His first-ever vote in a national election went to Mapam, the socialist-Zionist party that ultimately merged with two other parties in 1992 to form Meretz. The merger was not to his liking, though — both because it included the anti-socialist Shinui party and because of what was perceived as Meretz’s anti-religious slant. Seeking a better fit for his social and religious leanings, Kariv joined Labor.
While pursuing his rabbinical studies at Hebrew Union College, Kariv attended law school at the Hebrew University. After graduating, he interned for a year at the Justice Ministry but declined an offer for a full-time position there, preferring instead to run the Israel Religious Action Center (the advocacy arm of the country’s Reform movement). It was a job, he says, that made good use of his legal expertise.
During his 10-year tenure as the movement’s leader (he has taken temporary leave to campaign), Reform Judaism has experienced significant growth in Israel. The number of congregations has more than doubled to 52, as has the number of rabbis active in the movement — about 130, the overwhelming majority of them ordained in Israel. Kariv likes to cite recent surveys that show as many as 12 to 13 percent of Israeli Jews identifying as either Reform or Conservative.
In the three Labor primary elections in which he ran, Kariv captured a fair share of votes. But because of the need to reserve seats on the party ticket for women and representatives of various groups and communities, he found himself being bumped back each time to unrealistic spots.
“Don’t get me wrong, I’m a strong believer in affirmative action,” he says. “But I felt that Labor also should provide a reserved seat on its ticket for the non-Orthodox movements — especially after all the abuse we’ve taken from the Netanyahu government and the big crisis sparked as a result with Diaspora Jewry.”
When Stav Shaffir — the young Labor star who failed in her recent bid to become party leader — quit to join the Democratic Union last month, a window of opportunity opened for Kariv: As part of her deal for coming onboard, Shaffir insisted that the Reform movement leader, a key political ally of hers, be placed on the slate in a decent spot.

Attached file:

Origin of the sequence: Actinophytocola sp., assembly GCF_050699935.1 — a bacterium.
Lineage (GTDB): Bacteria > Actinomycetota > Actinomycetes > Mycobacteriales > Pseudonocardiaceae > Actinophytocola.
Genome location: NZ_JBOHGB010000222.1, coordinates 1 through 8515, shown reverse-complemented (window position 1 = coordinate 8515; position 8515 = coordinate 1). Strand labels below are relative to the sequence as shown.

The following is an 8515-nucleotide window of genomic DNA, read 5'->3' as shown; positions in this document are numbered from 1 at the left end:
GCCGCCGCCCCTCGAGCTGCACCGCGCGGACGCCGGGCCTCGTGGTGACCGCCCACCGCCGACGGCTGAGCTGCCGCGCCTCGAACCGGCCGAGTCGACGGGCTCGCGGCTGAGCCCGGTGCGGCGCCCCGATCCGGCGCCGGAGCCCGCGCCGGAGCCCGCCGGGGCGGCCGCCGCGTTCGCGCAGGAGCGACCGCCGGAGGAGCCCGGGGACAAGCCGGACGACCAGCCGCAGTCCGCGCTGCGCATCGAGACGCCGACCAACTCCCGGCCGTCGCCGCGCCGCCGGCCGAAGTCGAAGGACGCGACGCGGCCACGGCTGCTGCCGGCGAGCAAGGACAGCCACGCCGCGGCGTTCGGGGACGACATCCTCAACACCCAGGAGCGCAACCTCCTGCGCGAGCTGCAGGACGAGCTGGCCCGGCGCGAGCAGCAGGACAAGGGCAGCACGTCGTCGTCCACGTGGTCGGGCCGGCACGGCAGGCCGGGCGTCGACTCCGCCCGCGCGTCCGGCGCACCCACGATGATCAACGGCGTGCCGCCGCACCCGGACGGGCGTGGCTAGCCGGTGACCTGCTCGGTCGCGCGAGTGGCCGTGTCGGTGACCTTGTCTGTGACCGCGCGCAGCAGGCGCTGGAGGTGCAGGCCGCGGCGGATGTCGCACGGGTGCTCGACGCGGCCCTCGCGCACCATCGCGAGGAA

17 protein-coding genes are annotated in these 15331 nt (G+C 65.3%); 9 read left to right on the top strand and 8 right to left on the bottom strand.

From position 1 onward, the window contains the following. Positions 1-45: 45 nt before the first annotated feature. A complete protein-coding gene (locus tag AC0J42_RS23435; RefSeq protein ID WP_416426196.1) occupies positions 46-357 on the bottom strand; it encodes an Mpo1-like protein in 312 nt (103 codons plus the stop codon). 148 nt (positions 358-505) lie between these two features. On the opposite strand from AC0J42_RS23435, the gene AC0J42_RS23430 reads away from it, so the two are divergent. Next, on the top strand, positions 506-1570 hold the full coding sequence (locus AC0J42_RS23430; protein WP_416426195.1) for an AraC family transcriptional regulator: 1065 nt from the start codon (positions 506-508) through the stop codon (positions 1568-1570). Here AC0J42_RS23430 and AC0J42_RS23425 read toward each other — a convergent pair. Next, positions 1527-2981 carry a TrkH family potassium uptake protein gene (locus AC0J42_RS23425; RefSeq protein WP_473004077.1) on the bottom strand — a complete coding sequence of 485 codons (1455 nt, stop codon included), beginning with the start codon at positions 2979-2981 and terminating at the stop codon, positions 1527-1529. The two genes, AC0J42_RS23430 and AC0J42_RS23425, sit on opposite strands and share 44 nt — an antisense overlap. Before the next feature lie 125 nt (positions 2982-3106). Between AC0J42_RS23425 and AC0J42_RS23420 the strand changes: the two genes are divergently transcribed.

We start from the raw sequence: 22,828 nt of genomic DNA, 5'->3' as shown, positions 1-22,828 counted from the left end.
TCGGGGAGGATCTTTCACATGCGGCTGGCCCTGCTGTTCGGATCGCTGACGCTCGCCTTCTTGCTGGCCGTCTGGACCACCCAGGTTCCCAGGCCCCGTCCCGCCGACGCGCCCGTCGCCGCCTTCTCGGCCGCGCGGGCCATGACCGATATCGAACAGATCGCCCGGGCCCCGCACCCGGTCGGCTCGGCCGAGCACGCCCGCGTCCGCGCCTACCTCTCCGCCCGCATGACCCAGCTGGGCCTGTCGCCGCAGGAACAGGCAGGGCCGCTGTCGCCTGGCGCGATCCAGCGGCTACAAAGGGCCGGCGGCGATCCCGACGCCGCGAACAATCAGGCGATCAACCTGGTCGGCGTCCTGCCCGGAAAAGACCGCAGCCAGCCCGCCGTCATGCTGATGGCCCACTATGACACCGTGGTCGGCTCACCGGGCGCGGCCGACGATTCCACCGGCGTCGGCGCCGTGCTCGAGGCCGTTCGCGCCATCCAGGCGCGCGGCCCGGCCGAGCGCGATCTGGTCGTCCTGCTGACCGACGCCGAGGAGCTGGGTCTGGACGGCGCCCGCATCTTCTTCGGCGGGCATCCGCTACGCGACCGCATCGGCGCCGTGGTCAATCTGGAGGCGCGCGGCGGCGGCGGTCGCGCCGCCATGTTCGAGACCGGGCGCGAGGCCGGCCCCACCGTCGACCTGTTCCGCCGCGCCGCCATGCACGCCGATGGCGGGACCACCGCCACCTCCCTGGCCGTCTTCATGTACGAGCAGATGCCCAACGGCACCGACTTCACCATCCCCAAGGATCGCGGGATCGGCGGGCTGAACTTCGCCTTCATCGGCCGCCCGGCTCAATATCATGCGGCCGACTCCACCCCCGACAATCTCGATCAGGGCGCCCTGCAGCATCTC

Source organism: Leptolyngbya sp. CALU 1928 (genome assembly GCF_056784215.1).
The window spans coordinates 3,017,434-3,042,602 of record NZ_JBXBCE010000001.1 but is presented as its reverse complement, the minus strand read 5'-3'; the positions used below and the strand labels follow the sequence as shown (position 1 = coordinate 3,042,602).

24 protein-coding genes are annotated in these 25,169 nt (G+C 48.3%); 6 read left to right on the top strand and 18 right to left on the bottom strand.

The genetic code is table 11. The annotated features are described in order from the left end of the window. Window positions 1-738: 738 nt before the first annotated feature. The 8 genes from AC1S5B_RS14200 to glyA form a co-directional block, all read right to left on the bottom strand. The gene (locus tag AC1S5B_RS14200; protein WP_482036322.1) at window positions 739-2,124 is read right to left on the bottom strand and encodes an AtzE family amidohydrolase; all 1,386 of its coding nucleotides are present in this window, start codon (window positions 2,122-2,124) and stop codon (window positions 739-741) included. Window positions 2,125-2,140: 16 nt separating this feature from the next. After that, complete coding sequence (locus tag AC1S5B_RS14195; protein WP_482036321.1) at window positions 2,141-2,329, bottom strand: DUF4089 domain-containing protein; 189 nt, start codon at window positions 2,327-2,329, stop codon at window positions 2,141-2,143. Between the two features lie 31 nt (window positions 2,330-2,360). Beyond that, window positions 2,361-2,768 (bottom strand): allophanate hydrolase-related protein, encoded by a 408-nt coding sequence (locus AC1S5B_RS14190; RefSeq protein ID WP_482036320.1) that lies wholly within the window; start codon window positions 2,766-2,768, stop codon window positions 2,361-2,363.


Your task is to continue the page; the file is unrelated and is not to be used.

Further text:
Like Shaffir, Kariv felt strongly that Labor should have joined the Democratic Union in order to form a more significant left-wing bloc. But when the newly elected Labor leader Amir Peretz refused, preferring instead to go after right-wing voters, Kariv decided to move on. “Preventing a wider merger of the left was a terrible mistake,” he laments.
For many years, Meretz led the campaign against religious coercion in Israel. Is Kariv concerned that right-wing Yisrael Beiteinu leader Avigdor Lieberman may be stealing the show with his aggressive campaign against the ultra-Orthodox parties (which seems to be paying off, based on recent polls)?
“I’m glad he’s showing us that issues of religion and state are relevant and important, and in the end possibly even game-changers in Israeli politics,” he says. “But let’s not forget that we’ve been there and done that. This is not the first time Lieberman has waved the flag of religious freedom, only to end up joining a [governing] coalition with the ultra-Orthodox.
“In all his years in power, he did nothing to promote civil marriage in Israel and nothing to promote the Western Wall deal,” adds Kariv, referring to the 2016 agreement, terminated by the Israeli government, that would have created an egalitarian prayer space at the Kotel for the non-Orthodox movements. “So voting for him is taking a gamble, and this is too critical a moment in time to allow ourselves to gamble.”
The Democratic Union has not yet finalized its platform on religion and state, but Kariv says his party will obviously support civil marriage, recognition of non-Orthodox conversions and stripping the Chief Rabbinate of its executive powers.
Recent polls show that neither the right-wing Likud or centrist Kahol Lavan will be able to form a coalition without the help of Lieberman, who refused to join a Netanyahu government after the April election, thus triggering the do-over election. But Kariv is convinced the chances of the center-left forming a government are better this time around.
“For the first time in many years, there is a real opportunity to create political change,” he says. “Netanyahu’s failure to form a coalition in the first round shattered his image as a political magician. All we need is 61 Knesset members to vote against Netanyahu. I believe that’s doable — and once we have that, we can start talking about forming a coalition.”